British Prime Minister David Cameron pledged that he “will act accordingly” after British MPs rejected the government’s motion to support a military action against Syria.
Cameron on Friday again hinted at the possibility of bypassing the UN Security Council on the strike, saying that relying on the body whose decision hinges on a potential Russian veto would be “a very misguided approach.”
As he expressed his frustration over the divisions at the G20 summit, Cameron stopped short of accusing Putin of being dishonest about the situation in Syria.
“This G20 was never going to reach conclusions on Syria. The divisions are too great…The Russian position that, as Putin has said, if it is proved it is Assad he will take a different view, but he is fairly clear that it is the opposition, is miles away from what I think the truth is and miles away from what lots of us believe,” Cameron said at the G20 summit briefing.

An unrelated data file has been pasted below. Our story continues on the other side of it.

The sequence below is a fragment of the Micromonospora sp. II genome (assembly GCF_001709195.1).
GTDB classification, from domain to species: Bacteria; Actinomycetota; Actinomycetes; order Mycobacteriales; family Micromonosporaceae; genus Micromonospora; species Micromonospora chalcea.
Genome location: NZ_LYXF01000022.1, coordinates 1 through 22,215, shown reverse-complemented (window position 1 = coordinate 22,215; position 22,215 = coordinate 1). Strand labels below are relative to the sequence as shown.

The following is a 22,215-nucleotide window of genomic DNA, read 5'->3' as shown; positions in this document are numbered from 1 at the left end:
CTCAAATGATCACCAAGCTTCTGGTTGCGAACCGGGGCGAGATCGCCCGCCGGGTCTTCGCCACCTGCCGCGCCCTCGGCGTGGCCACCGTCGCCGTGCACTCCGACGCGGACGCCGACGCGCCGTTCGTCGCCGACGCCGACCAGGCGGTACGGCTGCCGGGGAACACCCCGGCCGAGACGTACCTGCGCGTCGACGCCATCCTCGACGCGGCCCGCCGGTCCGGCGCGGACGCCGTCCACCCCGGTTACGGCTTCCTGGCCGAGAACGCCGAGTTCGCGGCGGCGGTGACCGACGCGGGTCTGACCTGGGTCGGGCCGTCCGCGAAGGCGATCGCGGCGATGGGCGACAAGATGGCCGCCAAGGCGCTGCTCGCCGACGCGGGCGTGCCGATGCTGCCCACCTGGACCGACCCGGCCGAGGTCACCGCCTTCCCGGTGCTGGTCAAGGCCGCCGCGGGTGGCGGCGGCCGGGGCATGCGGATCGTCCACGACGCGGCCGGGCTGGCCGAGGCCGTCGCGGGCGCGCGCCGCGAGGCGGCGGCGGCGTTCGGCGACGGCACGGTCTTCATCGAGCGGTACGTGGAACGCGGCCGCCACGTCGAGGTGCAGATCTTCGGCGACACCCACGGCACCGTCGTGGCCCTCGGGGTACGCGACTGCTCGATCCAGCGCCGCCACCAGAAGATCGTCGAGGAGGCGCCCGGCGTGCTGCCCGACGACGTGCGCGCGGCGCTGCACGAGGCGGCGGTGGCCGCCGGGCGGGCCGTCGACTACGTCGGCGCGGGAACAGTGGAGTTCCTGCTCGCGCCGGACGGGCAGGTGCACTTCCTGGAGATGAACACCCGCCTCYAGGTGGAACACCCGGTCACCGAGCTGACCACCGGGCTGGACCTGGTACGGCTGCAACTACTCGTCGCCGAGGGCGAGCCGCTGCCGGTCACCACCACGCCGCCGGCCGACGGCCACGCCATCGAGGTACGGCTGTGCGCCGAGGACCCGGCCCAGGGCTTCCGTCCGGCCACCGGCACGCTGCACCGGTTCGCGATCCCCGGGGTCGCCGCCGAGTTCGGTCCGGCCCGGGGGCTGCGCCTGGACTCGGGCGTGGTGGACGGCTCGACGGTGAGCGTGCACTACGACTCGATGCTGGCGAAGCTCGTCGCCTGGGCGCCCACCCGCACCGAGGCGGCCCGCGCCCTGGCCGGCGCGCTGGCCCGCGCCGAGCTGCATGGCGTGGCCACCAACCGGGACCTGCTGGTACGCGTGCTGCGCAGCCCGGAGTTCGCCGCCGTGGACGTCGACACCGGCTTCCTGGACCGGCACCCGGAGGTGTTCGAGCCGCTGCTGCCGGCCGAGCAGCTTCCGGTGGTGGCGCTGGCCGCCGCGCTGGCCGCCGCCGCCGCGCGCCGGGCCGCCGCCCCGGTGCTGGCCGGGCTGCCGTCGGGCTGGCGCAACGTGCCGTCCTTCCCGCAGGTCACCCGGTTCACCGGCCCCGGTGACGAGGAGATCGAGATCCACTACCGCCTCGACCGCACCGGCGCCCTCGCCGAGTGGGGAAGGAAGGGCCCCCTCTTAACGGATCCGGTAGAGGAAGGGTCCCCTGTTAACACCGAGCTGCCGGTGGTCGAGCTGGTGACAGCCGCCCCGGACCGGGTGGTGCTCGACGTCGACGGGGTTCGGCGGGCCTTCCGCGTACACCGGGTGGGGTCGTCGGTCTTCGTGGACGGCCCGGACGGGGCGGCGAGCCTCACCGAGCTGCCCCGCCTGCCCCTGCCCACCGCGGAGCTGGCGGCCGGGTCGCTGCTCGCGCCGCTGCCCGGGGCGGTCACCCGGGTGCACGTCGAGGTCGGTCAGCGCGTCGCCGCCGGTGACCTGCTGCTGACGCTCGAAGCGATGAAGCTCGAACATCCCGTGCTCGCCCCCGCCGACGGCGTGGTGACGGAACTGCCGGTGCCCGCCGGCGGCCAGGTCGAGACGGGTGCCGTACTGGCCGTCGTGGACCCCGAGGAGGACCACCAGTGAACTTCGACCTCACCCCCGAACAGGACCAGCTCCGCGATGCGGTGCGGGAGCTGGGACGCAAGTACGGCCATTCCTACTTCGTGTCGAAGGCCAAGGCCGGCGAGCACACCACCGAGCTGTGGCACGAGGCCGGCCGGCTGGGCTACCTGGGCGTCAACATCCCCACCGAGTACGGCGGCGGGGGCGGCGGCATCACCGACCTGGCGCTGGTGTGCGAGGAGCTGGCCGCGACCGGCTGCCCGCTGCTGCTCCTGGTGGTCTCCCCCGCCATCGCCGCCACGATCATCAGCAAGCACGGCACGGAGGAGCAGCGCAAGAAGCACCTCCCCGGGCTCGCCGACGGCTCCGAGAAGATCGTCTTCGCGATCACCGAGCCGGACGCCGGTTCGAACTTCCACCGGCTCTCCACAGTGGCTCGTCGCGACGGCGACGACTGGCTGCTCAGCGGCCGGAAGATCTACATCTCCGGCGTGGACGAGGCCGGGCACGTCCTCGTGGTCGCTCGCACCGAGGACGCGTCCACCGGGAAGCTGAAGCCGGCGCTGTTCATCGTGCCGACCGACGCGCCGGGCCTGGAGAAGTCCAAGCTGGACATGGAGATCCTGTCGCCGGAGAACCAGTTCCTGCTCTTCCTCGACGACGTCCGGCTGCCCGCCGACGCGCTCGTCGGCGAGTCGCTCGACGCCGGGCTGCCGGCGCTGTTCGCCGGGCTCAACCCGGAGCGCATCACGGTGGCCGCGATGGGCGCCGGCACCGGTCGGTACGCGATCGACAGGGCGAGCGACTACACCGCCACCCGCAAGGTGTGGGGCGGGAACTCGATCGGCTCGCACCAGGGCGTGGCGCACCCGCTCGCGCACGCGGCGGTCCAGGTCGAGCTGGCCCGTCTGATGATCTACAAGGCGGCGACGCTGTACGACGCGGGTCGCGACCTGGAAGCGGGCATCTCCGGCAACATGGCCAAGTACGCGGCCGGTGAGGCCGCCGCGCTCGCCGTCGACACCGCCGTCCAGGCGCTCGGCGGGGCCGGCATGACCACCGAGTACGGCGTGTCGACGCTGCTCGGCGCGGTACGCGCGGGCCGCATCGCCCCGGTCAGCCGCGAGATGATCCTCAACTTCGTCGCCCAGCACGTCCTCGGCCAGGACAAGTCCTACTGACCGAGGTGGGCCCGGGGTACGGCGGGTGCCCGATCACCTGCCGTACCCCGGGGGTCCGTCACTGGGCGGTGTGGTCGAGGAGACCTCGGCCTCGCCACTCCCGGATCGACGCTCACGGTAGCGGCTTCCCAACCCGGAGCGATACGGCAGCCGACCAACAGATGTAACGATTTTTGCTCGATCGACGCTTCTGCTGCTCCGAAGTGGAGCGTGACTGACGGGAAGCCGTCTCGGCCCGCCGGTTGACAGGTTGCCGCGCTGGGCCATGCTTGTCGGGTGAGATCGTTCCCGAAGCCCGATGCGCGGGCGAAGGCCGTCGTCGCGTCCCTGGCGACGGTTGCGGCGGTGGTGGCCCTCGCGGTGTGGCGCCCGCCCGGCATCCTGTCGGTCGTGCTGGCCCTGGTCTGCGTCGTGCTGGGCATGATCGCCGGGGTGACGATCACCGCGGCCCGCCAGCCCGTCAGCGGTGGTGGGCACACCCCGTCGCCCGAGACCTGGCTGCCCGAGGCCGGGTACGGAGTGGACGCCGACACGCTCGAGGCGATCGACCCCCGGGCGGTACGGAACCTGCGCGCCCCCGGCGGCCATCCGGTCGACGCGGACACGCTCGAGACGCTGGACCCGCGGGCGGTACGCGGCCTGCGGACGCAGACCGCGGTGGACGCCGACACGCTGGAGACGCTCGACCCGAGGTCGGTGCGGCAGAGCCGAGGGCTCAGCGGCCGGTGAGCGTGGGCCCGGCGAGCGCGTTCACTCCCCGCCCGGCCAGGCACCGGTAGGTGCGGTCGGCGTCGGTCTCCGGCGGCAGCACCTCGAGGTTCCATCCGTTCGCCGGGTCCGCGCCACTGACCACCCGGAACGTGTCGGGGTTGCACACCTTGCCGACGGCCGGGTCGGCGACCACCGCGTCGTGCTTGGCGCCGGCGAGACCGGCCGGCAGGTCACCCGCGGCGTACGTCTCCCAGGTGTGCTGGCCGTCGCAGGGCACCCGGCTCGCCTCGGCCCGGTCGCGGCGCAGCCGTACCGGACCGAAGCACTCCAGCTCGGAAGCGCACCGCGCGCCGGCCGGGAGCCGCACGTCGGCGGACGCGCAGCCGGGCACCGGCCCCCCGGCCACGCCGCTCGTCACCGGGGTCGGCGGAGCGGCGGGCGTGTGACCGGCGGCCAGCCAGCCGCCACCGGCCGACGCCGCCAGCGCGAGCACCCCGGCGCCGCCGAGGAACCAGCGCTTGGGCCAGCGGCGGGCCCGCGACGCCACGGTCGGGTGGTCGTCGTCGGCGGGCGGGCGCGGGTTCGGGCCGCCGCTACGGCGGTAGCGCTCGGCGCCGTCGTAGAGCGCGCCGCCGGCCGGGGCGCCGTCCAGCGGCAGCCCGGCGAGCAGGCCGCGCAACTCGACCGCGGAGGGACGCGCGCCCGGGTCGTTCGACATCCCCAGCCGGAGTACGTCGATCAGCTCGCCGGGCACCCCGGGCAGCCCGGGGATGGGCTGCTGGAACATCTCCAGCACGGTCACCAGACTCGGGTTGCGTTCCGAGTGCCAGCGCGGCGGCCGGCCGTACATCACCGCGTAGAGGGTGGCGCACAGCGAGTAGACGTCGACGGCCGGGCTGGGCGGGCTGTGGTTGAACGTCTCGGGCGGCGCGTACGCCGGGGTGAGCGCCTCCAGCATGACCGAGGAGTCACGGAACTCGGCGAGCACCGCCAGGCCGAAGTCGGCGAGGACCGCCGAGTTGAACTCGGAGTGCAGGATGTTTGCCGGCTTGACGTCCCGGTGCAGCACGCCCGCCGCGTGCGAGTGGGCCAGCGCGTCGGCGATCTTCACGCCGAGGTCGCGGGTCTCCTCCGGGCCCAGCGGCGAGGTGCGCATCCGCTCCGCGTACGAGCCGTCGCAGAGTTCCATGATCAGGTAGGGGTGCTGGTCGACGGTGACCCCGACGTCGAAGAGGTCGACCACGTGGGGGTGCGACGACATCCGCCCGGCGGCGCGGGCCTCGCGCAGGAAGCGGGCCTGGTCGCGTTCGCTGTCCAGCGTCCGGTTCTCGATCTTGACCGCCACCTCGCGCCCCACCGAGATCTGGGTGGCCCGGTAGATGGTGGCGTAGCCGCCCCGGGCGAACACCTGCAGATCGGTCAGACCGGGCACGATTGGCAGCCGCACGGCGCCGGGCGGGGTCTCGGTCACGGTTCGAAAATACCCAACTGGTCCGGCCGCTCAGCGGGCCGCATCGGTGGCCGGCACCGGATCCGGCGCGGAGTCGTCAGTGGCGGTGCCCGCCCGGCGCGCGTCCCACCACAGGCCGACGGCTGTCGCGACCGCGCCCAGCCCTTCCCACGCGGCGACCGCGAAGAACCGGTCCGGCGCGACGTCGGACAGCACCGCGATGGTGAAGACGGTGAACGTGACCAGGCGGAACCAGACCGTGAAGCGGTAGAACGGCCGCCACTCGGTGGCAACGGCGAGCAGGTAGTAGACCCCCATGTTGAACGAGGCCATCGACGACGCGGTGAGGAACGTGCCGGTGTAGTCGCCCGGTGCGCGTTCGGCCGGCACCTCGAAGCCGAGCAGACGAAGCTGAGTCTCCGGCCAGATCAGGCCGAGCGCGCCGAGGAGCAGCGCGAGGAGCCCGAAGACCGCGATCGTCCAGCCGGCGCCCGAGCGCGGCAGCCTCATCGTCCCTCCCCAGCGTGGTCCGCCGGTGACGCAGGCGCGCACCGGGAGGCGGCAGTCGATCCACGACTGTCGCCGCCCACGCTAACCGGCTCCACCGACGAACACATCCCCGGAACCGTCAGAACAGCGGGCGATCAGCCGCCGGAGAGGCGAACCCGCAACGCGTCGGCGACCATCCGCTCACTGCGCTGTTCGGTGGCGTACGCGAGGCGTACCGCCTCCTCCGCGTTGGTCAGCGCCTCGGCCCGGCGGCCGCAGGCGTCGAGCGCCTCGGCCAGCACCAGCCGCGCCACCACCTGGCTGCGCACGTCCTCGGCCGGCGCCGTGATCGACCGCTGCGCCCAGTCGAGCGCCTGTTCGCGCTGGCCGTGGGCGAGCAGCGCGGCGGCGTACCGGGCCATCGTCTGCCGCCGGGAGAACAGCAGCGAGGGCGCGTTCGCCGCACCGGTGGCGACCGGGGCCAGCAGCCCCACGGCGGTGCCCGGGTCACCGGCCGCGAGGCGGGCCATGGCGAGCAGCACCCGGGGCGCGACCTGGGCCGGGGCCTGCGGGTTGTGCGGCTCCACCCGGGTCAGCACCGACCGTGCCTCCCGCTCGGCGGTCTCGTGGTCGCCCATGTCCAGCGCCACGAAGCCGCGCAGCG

Europe’s biggest supporter of the US-led strike against Assad, French President Francois Hollande, told reporters after the G20 summit that he will rely on the UN inspectors’ report and the decision of the US Congress.
“We shall await the report of the inspectors just as we will await [US] Congress,” he said, promising to do everything he can “so that France only strikes military targets to avoid civilian casualties” if the Syrian strike is launched. Hollande also said he hopes to convince his EU partners to adopt a similar position on Syria.
According to Putin, Germany – one of America’s key NATO allies – is “extremely cautious” when it comes to a strike against Syria.
German Chancellor Angela Merkel defined her country’s position during the G20 summit, saying that she does not believe military intervention is the answer, and that Germany will support a political solution. But on Saturday Germany did join Obama’s resolution.
The European Commission disagreed with the position voiced by some of the union’s members, saying that the EU does not support a military solution to the Syrian crisis.
“The European Union is certain that the efforts should be aimed at a political settlement,” president of the European Commission, Jose Manuel Barroso, told reporters at the G20 briefing.
On Saturday, Secretary of State John Kerry met up with leader of EU countries in Vilnius in Lithuania to try and persuade more of them to back military action.